Head 25 minutes north of Downtown San Diego and you’ll find a quiet, low-key community with a population hovering just above 13,000. Located on four square miles along the Pacific Ocean lies Solana Beach, one of the first neighborhoods you hit when traveling to San Diego County.

Once upon a time, it overflowed with lima bean fields and avocado groves. For a time, Solana Beach served as the gas stop between Los Angeles and San Diego. In fact, until 1923, what we now know as Solana Beach was then known as Lockwood Mesa. A change occurred once the Lake Hodges Dam was built in 1918, allowing the community to grow and develop into what we have today. 

In recent years, it has attracted developers as well as professionals, who prefer to commute to the bustling city of San Diego. Its strong economy, recreational activities and growing arts have drawn people from all over California as well as the country, not to mention plenty of retirees.

Many of its original homes were built in the Spanish-style with large lots and beach access. Full of history and culture, many of these homes are still standing alongside modern builds. 

Good Quality of Life

Photo by Sergei Gussav / CC BY

Niche rates Solana Beach an A+ when it comes to living. It received a B+ in diversity and an A+ for public schools, nightlife, and for being good overall for families.

Livability lists it with a median income of $96,902, a median home value of $974,100, and a median rent of $1,886. About 59 percent of its denizens are homeowners while the remaining 41 percent are renters. When it comes to their jobs, a reported 17.3 percent work at home.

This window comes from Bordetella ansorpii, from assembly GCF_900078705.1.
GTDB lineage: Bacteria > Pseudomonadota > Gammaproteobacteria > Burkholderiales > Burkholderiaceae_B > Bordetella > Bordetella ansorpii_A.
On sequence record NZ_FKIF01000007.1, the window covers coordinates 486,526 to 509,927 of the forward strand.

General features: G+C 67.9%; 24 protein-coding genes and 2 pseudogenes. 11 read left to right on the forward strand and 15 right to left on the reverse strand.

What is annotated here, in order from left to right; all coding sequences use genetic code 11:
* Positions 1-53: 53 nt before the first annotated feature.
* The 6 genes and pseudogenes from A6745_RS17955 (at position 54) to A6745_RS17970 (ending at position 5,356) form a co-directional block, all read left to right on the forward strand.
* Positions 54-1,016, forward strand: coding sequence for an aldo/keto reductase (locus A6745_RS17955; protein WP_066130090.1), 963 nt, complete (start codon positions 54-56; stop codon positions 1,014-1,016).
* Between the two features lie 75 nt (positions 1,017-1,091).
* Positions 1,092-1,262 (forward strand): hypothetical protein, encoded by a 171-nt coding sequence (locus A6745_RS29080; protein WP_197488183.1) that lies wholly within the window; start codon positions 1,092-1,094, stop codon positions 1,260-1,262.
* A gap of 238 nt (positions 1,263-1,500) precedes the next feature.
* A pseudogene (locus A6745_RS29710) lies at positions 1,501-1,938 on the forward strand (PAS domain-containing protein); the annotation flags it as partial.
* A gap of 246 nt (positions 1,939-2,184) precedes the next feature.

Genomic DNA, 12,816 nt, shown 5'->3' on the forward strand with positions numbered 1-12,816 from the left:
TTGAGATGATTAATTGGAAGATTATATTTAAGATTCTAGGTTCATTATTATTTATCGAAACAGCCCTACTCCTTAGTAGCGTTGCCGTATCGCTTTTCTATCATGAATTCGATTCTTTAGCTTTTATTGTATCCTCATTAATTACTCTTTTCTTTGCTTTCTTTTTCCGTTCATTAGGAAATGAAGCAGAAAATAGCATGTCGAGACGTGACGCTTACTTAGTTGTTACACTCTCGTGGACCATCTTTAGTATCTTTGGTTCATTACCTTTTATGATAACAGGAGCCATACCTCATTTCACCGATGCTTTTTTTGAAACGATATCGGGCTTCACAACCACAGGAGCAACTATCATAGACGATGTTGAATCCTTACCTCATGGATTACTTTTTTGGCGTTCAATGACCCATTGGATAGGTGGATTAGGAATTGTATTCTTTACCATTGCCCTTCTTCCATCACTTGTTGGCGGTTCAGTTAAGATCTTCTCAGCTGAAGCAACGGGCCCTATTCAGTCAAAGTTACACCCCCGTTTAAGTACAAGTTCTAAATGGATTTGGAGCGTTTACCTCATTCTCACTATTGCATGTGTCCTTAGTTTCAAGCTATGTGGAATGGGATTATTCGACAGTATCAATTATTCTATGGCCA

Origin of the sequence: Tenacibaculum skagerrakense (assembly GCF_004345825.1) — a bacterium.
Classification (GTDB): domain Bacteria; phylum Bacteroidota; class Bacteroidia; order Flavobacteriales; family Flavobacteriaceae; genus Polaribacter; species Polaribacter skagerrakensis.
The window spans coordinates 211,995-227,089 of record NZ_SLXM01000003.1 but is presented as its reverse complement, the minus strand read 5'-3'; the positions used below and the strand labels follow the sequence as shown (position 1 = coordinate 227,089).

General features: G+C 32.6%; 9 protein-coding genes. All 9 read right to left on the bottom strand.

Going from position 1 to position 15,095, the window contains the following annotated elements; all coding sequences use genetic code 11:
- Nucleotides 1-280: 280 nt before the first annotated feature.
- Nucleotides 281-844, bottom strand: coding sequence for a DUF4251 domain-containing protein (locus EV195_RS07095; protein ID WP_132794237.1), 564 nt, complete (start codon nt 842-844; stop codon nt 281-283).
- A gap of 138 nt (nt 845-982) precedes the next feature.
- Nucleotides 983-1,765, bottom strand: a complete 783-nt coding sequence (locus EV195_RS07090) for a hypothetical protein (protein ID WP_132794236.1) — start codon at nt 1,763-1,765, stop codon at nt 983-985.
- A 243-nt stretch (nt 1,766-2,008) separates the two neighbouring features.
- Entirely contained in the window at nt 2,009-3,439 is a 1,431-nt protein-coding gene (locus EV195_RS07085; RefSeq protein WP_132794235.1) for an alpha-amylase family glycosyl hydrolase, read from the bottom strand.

Easy to Get Around

Photo by Loco Steve / CC BY

Solana Beach is an extremely walkable city. If you’re in the mood to get out, just about anything you may need is within two miles, including retail, grocery stores, manicured parks, fine dining, and schools. And even if you may feel the need to get away for the day, the North County Coaster train, as well as Amtrak’s Pacific Surfliner, have stops in Solana Beach with the ability to transport you north to Los Angeles or south to Downtown San Diego.

It’s Summer Year-Round

With an average of 263 sunny days per year, Solana Beach is very friendly to those who chase the sun. It receives about 11 inches of rain per year and there are only about 25 days per year where it experiences any type of measurable precipitation. Solana Beach has a January average low of 45 and an average July high of about 74.

The weather makes it perfect for a trip down to Tide Park Beach, where you can see octopi and crabs in its tide pools, or head down to Fletcher Cove for some waves. The city has 1.7-mile coastline for families or surfers to enjoy.

So Much Nature & Scenery

San Elijo Lagoon

Solana Beach offers no shortage of beach parks, such as the San Dieguito River Park, a lagoon, and Annie’s Canyon — which is full of hiking paths, including the Solana Hills Trail — within its ecological reserve featuring both lagoon and ocean views. There’s also the San Elijo Lagoon, with seven miles of hiking and jogging trails, just north of the town. 

Thanks to the $7 million Highway 101 revitalization project, completed in 2013, downtown Solana Beach has become pedestrian, cyclist, and shopper friendly. Located along the one-mile stretch of the west side of Highway 101, the project made sidewalks wider, added bike racks, and made room for free parking. The project also added wildflowers, palm trees, public art, and tiled fountains.

Activities for Everyone

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Solana Beach offers diversity when it comes to things to do. It has the usual shopping — though at times you can hear live jazz music as you stroll around town — and restaurants, such as Thai food at the family owned and operated Bangkok Bay. If you want to soak up a bit of culture, you may want to visit Cedros Design District, a hub for local artists. They offer tours of their art galleries, cafes, boutique stores, and antique shops.